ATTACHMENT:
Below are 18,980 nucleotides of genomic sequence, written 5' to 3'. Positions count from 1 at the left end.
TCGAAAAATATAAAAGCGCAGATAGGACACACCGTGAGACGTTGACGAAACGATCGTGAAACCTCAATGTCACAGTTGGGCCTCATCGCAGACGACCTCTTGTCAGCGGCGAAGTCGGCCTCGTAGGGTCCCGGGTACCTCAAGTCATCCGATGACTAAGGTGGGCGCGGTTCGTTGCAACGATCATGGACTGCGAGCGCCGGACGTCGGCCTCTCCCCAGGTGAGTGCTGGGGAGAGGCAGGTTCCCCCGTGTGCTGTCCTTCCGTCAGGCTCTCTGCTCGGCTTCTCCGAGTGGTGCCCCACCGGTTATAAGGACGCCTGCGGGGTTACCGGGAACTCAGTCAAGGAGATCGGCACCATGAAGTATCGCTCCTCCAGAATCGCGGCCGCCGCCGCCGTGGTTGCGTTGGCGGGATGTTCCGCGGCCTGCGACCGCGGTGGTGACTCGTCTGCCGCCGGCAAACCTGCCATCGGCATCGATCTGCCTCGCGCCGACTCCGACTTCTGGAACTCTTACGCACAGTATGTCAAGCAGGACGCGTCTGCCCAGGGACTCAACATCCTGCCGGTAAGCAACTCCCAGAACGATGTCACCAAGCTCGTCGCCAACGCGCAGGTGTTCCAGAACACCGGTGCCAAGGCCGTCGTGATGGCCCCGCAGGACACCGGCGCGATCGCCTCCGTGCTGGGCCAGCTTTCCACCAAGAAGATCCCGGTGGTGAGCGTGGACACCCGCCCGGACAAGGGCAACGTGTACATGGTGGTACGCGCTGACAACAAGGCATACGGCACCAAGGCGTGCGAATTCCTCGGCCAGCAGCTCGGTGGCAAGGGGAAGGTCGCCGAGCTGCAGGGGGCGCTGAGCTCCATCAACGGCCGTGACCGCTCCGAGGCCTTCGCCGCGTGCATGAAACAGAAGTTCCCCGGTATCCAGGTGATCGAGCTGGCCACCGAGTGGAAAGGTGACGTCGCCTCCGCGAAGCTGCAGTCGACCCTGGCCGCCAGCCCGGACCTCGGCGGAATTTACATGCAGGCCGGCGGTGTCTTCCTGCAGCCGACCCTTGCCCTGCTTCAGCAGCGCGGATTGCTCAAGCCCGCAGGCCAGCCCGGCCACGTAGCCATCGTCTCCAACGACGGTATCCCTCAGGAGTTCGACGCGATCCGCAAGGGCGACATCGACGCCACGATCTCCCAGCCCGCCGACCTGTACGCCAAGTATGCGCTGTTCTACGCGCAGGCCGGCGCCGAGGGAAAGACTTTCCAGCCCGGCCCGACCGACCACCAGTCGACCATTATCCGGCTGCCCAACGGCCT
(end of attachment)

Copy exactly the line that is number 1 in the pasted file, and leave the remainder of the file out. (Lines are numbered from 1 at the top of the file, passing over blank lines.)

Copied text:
Below are 18,980 nucleotides of genomic sequence, written 5' to 3'. Positions count from 1 at the left end.